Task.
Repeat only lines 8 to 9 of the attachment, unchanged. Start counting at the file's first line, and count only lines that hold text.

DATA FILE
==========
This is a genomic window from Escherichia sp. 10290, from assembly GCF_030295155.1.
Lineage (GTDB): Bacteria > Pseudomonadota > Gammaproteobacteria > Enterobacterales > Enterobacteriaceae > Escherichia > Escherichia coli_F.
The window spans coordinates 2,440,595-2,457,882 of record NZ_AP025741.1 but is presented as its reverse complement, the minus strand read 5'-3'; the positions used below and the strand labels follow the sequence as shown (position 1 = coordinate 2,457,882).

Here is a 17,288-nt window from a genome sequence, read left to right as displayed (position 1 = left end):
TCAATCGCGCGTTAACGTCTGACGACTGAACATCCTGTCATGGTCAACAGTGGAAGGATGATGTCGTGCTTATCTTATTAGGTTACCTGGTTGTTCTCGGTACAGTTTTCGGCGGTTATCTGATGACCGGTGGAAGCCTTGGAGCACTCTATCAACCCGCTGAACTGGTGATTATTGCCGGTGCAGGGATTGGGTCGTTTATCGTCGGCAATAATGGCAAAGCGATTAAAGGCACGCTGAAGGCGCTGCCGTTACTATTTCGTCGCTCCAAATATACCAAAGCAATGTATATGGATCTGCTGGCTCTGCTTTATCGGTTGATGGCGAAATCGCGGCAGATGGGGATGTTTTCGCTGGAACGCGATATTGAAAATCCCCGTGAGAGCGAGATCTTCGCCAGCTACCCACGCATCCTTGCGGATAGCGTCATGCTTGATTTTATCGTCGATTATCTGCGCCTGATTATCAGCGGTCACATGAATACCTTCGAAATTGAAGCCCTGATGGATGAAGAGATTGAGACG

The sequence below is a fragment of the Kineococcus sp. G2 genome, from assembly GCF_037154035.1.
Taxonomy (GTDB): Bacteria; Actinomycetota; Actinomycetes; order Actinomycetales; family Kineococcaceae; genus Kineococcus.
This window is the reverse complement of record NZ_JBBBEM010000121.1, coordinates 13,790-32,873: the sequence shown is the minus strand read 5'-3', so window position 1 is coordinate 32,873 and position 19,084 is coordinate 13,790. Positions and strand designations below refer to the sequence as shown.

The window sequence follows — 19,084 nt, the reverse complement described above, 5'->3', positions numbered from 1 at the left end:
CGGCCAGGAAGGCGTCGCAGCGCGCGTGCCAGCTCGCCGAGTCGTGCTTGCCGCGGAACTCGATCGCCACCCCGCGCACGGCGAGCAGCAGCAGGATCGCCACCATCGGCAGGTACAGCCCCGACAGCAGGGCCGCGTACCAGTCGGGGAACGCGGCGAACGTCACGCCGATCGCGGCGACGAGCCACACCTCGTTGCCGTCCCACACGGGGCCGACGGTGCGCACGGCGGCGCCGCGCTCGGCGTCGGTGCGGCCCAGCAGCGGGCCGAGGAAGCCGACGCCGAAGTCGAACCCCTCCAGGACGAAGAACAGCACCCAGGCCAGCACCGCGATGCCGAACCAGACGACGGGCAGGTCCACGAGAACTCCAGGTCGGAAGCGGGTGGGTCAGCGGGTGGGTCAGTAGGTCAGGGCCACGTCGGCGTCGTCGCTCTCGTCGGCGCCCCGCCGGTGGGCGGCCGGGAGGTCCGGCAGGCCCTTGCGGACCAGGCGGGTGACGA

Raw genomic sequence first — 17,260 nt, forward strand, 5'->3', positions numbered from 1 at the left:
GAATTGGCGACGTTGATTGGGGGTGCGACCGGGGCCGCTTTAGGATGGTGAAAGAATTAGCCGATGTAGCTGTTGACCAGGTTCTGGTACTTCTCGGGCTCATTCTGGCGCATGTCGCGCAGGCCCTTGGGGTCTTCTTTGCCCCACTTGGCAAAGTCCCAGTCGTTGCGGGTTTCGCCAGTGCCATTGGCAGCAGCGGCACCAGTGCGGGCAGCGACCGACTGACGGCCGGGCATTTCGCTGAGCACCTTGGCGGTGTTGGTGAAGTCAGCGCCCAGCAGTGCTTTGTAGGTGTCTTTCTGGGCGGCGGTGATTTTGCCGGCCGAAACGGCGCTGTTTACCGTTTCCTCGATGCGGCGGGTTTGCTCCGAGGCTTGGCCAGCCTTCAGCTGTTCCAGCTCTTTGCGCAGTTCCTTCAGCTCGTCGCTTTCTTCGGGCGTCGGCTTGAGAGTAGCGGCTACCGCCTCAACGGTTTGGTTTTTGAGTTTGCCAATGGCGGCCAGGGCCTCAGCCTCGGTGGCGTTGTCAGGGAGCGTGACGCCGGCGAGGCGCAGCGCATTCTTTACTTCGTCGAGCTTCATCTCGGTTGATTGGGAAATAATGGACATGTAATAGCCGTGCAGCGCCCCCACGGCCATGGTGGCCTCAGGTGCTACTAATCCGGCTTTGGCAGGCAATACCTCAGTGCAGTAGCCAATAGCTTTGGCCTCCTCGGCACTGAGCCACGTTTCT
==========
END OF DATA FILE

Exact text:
This window is the reverse complement of record NZ_JBBBEM010000121.1, coordinates 13,790-32,873: the sequence shown is the minus strand read 5'-3', so window position 1 is coordinate 32,873 and position 19,084 is coordinate 13,790. Positions and strand designations below refer to the sequence as shown.

The window sequence follows — 19,084 nt, the reverse complement described above, 5'->3', positions numbered from 1 at the left end: